Dated to circa 1100 BC, this ancient Egyptian lotus-shaped cup remains a stunning example of a drinking vessel three thousand years later. It only stands 3 1/8 inches tall, but its brilliant blue glaze catches the eye and draws one in to take a closer look. Only then does the decorative black outline of a lotus flower become apparent around the cup, along with a single wavy line near the base to represent the shallow water from which the flower grows.
The cup gets its distinctive turquoise color from the addition of copper to the medium, a ground quartz-based material, called faience. This type of faience was widely popular in both ancient Egypt and Mesopotamia, and is considered a precursor to glass and clay. To make it, craftsmen ground quartz or sand and then mixed the particles with soda, lime, and other compounds. Copper was also added before the mixture was sculpted and left to dry in the sun. Afterwards, the sculpted pieces were placed in a specially designed kiln and baked. The copper reacted to the extreme heat of the kiln, resulting in a brilliant blue color when it finished baking hours later.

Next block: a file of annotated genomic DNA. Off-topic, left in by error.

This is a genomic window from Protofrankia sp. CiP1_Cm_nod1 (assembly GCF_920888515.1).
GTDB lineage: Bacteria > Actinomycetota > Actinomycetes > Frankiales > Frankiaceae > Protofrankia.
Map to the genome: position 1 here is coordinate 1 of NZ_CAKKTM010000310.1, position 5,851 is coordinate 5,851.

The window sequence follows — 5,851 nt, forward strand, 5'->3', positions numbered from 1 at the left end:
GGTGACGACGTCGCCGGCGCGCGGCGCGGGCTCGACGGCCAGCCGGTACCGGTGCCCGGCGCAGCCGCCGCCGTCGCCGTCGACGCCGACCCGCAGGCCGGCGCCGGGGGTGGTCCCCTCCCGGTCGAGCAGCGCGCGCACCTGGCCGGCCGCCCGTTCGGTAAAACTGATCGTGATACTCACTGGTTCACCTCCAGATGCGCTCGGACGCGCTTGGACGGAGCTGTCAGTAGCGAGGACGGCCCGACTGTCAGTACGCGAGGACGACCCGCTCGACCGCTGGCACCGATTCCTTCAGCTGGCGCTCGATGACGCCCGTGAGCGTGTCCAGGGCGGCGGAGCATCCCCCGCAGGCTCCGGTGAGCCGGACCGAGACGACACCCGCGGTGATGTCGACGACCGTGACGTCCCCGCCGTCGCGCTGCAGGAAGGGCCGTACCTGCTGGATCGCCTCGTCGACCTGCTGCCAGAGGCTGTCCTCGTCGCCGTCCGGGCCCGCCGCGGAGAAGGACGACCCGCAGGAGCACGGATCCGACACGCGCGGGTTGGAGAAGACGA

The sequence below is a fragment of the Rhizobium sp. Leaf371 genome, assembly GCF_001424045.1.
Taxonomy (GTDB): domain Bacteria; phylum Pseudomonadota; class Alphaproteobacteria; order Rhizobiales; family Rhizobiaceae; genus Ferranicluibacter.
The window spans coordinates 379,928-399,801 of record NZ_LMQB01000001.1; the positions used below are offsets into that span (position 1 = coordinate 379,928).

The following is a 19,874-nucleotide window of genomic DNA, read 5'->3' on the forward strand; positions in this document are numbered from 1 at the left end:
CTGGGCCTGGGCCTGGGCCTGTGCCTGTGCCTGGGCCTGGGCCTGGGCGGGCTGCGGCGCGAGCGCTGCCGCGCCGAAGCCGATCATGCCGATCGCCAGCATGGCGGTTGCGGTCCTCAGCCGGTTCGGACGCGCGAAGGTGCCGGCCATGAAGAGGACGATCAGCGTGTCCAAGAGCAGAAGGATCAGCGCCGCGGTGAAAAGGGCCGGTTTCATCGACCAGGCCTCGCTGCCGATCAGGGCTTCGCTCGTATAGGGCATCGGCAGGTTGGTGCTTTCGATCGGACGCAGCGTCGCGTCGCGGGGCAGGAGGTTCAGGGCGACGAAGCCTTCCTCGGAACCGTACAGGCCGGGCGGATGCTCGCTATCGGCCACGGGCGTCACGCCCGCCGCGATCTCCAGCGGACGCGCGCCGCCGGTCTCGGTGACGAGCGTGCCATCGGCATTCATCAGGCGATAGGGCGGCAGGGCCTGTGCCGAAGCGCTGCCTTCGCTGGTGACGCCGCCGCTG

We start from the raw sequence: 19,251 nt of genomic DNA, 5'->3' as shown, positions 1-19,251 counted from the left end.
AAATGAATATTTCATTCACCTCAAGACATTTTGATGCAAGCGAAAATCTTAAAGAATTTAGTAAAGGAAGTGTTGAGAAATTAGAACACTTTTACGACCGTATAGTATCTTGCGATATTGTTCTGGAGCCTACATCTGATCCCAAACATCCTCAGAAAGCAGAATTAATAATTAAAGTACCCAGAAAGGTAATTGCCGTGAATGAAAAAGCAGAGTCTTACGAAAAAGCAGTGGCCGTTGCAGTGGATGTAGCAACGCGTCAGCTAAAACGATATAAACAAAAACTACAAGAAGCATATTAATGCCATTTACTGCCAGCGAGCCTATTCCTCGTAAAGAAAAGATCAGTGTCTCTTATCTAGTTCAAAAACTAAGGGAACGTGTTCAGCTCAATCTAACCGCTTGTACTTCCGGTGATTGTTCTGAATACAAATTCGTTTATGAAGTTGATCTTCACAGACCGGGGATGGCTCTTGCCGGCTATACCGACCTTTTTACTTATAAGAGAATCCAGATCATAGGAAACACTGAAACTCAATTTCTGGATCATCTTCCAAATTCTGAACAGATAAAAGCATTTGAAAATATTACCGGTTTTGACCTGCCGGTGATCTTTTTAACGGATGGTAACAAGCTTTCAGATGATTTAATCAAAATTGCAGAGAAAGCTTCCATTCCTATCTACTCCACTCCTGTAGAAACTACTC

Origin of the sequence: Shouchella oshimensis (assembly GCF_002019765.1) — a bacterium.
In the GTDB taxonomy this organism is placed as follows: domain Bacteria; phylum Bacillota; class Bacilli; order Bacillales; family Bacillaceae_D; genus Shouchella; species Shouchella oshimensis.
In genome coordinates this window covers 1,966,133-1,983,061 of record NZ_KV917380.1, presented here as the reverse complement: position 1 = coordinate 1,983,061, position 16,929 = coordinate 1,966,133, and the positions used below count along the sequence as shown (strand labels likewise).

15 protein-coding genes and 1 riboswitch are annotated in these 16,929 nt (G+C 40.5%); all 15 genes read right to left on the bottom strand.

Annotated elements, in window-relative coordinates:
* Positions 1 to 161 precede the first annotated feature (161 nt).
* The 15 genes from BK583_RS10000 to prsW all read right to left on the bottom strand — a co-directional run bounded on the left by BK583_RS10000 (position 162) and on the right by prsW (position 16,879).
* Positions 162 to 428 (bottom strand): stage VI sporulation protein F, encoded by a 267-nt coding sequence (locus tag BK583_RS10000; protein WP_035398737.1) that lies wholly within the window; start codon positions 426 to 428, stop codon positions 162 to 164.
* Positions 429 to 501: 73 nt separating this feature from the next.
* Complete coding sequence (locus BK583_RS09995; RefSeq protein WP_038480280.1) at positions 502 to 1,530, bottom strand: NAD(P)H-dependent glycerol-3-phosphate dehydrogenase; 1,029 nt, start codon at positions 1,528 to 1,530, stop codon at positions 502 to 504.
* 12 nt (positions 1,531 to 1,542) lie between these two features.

In the case of this particular drinking vessel, the striking turquoise color is not only decorative, it also reflects the lotus motif around the cup. The Egyptian lotus flower, which has many sharply pointed blue petals surrounding a yellow center, was a powerful symbol in ancient Egyptian culture. It was seen to represent life, death, and rebirth because every morning the flower blooms, opening up its blue petals as if being born; each evening the flower closes its petals, symbolizing death. The next morning, the process starts all over again, reflecting the idea of rebirth, renewal, and ultimately, immortality. With this in mind, it is no wonder that this motif is often found in tombs of ancient Egyptian pharaohs hoping to be reborn into the immortal afterlife.
For being so small, the lotus-shaped cup wields a great deal a power with both its appearance and symbolism. It is a wonderful example of how both form and function can blend together seamlessly.
Paul Nicholson. Faience technology. UCLA Encyclopedia of Egyptology, 1(1). nelc_uee_7930. (2009) Retrieved from: http://escholarship.org/uc/item/9cs9x41z
C. Ossian. The most beautiful flowers: Water lilies & lotuses in ancient Egypt. KMA: A Modern Journal of Ancient Egypt, 10 (1). (1999) Retrieved from http://www.kmtjournal.com/